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CAS9 is the RNA-guided endonuclease that cleaves DNA as specified by the RNA sequence and is used to target viruses that infect bacteria. So why doesn't this RNA+endonuclease combo also cleave the original CRISPR spacer sequences (which also have the same DNA?). Is it the same reason that the bacterial genome is methylated (and hence protects from restriction enzymes)? Does methylation also make a difference to CAS9 as it does to restriction enzymes?

This actually was a doubt asked to Eric Lander in this lecture.

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It is not the methylation status. The crRNA is not only complementary to the spacer sequence within the CRISPR array but also to the repeat sequence flanking that spacer. The additional base pairing of the sgRNA with the repeat prevents a nucleolytic cleavage by Cas9. In addition, the arrays typically do not contain PAM sequences.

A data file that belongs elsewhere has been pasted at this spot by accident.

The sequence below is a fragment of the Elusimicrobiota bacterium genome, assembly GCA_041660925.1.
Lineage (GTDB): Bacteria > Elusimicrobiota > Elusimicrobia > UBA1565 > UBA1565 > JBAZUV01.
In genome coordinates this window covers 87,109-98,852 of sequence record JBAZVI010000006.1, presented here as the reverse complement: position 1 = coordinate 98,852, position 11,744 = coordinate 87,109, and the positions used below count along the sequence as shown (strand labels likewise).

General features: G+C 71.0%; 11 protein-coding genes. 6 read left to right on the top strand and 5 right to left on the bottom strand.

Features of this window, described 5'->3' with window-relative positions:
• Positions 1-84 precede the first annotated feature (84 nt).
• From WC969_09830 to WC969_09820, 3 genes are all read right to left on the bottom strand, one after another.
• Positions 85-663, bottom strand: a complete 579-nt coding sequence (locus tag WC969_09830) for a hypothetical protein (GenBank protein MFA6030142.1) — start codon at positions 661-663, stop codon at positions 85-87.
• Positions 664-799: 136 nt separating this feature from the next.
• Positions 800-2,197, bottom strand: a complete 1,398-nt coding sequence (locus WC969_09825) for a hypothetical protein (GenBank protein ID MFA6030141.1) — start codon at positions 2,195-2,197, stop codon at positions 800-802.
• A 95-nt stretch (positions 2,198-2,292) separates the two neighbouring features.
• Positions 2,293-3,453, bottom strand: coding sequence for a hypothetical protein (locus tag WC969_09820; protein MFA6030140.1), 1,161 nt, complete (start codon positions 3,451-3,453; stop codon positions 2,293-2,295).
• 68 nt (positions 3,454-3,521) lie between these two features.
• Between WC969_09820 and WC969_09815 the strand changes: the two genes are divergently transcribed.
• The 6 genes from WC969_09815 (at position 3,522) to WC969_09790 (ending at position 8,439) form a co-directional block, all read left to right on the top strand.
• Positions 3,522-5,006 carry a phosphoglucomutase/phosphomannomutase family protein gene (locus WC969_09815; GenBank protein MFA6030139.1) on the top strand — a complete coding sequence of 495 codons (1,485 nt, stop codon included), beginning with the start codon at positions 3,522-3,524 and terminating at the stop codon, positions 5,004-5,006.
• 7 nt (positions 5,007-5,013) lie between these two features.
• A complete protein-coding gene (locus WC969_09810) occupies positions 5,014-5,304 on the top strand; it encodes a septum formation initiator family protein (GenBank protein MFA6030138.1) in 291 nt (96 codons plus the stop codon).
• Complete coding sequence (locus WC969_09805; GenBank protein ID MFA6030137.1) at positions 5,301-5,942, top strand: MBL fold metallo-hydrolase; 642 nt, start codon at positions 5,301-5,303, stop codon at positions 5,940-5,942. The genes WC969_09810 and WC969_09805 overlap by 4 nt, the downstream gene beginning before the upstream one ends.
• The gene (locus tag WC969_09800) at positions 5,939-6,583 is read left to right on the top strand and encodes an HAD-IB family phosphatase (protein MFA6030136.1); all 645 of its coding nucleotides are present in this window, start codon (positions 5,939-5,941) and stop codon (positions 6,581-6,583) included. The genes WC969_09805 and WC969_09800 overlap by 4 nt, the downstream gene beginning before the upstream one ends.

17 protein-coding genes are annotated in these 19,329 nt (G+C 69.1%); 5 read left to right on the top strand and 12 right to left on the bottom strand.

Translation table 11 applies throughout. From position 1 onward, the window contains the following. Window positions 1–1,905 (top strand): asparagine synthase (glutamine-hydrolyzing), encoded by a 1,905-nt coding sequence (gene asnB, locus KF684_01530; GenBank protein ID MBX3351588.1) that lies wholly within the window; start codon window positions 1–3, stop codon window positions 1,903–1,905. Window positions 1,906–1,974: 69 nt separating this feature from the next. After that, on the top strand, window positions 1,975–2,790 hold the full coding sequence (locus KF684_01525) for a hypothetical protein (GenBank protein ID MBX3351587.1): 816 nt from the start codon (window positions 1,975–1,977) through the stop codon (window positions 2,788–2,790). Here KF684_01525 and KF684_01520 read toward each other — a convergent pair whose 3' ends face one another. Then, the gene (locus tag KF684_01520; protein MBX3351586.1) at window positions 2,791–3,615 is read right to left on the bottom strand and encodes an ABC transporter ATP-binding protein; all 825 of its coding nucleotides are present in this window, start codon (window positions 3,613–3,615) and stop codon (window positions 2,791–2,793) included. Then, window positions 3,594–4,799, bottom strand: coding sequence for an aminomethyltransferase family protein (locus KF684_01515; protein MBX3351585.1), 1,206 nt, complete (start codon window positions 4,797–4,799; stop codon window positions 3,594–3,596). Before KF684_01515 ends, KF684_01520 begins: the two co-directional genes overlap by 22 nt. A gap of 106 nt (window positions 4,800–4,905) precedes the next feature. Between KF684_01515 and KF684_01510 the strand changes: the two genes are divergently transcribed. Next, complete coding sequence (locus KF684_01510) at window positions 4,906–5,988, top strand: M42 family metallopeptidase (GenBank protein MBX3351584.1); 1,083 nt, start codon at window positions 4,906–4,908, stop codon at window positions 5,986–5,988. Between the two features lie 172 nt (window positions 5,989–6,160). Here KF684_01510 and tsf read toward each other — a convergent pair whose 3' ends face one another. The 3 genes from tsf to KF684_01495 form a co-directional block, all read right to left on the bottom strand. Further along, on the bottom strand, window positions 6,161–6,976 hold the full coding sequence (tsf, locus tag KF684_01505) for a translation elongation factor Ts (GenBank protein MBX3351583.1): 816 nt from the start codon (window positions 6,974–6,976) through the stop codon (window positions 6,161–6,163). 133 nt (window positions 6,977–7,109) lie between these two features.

Here you will find a nice illustration:

http://www.nature.com/nrg/journal/v11/n3/images/nrg2749-f4.jpg

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The explanation regarding complementarity of the 5' handle is true for Type III CRISPR-Cas systems. In type II systems such as Cas9 a protospacer adjacent motif is required for self vs non-self recognition.

PS: If this question was asked to Eric Lander and he was obviously not able to answer (otherwise why is the question asked here?) then I am not surprised as to why his "Heroes of CRISPR" is so inaccurate and misrepresenting.

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    $\begingroup$ Please add some references to your answer. $\endgroup$ – another 'Homo sapien' Feb 22 '17 at 13:16

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